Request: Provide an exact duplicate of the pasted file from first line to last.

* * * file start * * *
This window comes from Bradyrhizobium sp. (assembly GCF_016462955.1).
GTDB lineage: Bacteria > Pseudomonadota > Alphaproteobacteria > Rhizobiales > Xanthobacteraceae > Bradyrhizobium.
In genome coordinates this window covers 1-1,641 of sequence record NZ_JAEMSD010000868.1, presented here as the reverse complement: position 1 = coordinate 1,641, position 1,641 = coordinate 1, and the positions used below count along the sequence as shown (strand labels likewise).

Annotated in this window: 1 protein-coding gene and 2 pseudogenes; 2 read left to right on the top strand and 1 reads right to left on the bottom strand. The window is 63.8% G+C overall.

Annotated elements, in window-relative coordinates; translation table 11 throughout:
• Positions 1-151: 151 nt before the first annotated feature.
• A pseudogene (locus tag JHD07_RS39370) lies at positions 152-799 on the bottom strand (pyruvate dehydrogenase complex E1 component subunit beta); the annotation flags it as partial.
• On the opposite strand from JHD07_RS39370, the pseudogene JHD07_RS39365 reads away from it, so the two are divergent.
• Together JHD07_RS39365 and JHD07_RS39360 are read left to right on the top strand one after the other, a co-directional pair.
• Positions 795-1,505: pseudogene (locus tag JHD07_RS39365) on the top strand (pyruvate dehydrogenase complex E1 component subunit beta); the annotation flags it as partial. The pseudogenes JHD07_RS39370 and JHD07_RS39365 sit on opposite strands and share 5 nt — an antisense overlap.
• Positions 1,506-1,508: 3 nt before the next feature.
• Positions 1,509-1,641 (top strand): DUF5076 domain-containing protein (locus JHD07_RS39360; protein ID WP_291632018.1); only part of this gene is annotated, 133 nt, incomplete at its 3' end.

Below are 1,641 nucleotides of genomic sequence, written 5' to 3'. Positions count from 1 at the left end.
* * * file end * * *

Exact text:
This window comes from Bradyrhizobium sp. (assembly GCF_016462955.1).
GTDB lineage: Bacteria > Pseudomonadota > Alphaproteobacteria > Rhizobiales > Xanthobacteraceae > Bradyrhizobium.
In genome coordinates this window covers 1-1,641 of sequence record NZ_JAEMSD010000868.1, presented here as the reverse complement: position 1 = coordinate 1,641, position 1,641 = coordinate 1, and the positions used below count along the sequence as shown (strand labels likewise).

Annotated in this window: 1 protein-coding gene and 2 pseudogenes; 2 read left to right on the top strand and 1 reads right to left on the bottom strand. The window is 63.8% G+C overall.

Annotated elements, in window-relative coordinates; translation table 11 throughout:
• Positions 1-151: 151 nt before the first annotated feature.
• A pseudogene (locus tag JHD07_RS39370) lies at positions 152-799 on the bottom strand (pyruvate dehydrogenase complex E1 component subunit beta); the annotation flags it as partial.
• On the opposite strand from JHD07_RS39370, the pseudogene JHD07_RS39365 reads away from it, so the two are divergent.
• Together JHD07_RS39365 and JHD07_RS39360 are read left to right on the top strand one after the other, a co-directional pair.
• Positions 795-1,505: pseudogene (locus tag JHD07_RS39365) on the top strand (pyruvate dehydrogenase complex E1 component subunit beta); the annotation flags it as partial. The pseudogenes JHD07_RS39370 and JHD07_RS39365 sit on opposite strands and share 5 nt — an antisense overlap.
• Positions 1,506-1,508: 3 nt before the next feature.
• Positions 1,509-1,641 (top strand): DUF5076 domain-containing protein (locus JHD07_RS39360; protein ID WP_291632018.1); only part of this gene is annotated, 133 nt, incomplete at its 3' end.

Below are 1,641 nucleotides of genomic sequence, written 5' to 3'. Positions count from 1 at the left end.